We'll say 2, hit OK, hit OK, and now we see a change, 123.45. So looking back in the Manage Database, you can see how creating a calculation that has a function in it and then applying that function to another field that contains a number gives different results depending on what function that you use. So those are just a couple of quick examples, but let me show you some others, and some that you can see, for example, in the NumberCalc are Floor because there's Floor and there's Ceiling; they are the opposites of each other.
Also, there's an Integer, which is somewhat similar. So if I choose Floor, what it's going to do  let me put Number in there and hit OK  is it's going to give me the next lowest integer. There's one called Ceiling that will give you the next highest integer, and then there's one called Integer, which is just going to extract the integer from your number. So there's a couple of different ways that you can use those. Now, in the case of the Integer function, let's try creating the calculation in a tad bit different way. For example, let's go back in the Manage Database, and again, we've got our number functions.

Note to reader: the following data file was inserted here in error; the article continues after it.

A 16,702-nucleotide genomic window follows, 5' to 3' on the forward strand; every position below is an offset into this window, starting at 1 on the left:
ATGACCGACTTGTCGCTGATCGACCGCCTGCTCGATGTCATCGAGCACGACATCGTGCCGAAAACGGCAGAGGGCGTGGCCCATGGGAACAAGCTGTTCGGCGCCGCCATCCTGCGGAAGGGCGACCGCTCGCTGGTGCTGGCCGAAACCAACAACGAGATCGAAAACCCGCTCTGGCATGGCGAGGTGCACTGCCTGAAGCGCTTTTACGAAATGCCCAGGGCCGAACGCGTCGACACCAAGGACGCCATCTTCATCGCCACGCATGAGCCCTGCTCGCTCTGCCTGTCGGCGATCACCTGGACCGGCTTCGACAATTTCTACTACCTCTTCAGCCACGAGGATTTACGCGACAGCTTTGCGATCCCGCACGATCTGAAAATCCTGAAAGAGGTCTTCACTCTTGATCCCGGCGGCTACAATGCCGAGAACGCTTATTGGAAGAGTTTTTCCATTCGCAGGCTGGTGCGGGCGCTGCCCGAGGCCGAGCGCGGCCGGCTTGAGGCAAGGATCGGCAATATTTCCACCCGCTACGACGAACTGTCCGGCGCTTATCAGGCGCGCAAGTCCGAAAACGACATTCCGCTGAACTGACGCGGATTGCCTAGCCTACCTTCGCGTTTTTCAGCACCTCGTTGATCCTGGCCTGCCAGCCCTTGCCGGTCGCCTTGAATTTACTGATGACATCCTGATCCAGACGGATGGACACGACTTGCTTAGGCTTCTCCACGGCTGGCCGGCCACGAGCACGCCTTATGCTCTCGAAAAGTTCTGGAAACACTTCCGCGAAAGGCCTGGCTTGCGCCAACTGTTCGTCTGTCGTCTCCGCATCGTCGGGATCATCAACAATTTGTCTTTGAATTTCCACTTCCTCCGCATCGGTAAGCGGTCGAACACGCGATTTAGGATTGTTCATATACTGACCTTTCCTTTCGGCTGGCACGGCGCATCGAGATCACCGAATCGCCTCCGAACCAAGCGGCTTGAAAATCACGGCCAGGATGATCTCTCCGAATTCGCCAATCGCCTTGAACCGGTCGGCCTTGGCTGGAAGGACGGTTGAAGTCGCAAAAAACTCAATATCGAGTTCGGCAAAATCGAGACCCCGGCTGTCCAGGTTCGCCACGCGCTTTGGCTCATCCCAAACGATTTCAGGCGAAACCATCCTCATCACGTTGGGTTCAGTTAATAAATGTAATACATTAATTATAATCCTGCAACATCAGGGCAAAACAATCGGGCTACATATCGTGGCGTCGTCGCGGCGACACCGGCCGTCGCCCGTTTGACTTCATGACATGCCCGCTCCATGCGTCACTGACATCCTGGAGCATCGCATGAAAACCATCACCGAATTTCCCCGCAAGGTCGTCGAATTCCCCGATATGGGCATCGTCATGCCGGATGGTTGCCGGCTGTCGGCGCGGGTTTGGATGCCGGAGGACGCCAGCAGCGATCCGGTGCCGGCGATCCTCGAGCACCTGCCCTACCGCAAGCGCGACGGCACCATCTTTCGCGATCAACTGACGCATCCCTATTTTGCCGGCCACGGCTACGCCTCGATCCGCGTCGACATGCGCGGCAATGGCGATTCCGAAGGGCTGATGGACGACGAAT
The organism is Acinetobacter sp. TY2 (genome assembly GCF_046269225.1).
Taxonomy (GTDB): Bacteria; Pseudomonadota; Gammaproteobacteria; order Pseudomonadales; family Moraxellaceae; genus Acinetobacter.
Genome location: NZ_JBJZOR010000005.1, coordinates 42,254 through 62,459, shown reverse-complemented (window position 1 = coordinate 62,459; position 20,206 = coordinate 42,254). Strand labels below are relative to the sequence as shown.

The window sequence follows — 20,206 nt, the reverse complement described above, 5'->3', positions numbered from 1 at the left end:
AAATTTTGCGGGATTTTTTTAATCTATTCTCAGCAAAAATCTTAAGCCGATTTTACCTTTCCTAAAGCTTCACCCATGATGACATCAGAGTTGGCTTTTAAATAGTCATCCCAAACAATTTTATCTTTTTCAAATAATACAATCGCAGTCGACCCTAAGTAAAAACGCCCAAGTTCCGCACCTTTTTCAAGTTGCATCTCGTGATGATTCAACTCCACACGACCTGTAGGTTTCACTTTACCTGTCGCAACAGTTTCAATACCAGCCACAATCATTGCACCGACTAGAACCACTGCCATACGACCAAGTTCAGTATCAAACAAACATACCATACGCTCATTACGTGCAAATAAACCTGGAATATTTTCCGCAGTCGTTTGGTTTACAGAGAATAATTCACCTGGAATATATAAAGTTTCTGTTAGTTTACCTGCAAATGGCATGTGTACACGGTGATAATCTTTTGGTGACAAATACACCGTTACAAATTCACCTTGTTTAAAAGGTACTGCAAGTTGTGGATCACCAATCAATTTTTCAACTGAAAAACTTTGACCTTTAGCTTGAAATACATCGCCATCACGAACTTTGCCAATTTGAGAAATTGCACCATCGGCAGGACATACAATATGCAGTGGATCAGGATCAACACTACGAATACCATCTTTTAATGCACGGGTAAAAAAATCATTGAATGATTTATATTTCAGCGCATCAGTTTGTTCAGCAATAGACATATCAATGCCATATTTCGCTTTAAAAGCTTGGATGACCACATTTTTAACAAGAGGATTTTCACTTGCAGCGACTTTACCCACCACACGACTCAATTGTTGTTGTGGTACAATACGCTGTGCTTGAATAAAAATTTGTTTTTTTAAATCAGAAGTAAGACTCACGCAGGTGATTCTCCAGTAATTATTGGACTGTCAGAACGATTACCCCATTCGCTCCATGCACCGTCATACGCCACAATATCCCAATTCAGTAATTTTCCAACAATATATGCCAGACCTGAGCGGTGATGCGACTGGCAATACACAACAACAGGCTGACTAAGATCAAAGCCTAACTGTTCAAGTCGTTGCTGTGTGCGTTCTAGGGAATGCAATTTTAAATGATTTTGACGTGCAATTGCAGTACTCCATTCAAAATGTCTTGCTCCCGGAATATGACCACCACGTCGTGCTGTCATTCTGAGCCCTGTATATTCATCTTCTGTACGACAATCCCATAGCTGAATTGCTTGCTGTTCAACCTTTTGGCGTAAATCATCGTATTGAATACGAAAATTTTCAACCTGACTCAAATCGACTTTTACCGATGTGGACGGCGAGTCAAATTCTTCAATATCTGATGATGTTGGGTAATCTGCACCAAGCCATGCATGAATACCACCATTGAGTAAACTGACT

Some of them are pretty advanced. Now, certainly not within the scope of this entire training to expose you to every one of these Number functions, but I would strongly recommend that you go into the FileMaker Help, and just look under Calculation functions where you are going to find some very helpful tools, as you see here, to allow you to get familiar with FileMaker functions. This is probably the best guide that you can have. It's called the Function Reference, and here's a category list. You see you can go through every type of function that's available.
When you find one that you like, you can just click on it and get a good description. So that's a good "what's next?" for some training for you here. But back inside our exercise File > Manage > Database, we are going to use a calculation in a different way. This time we are going to choose the number Field, and we are going to hit Options. You'll see that we've got the Auto Enter tab selected, and we talked about this in one of the early movies in this title. But if you look down here, you'll notice that we've got the Calculated value autoentry option with the Specify button.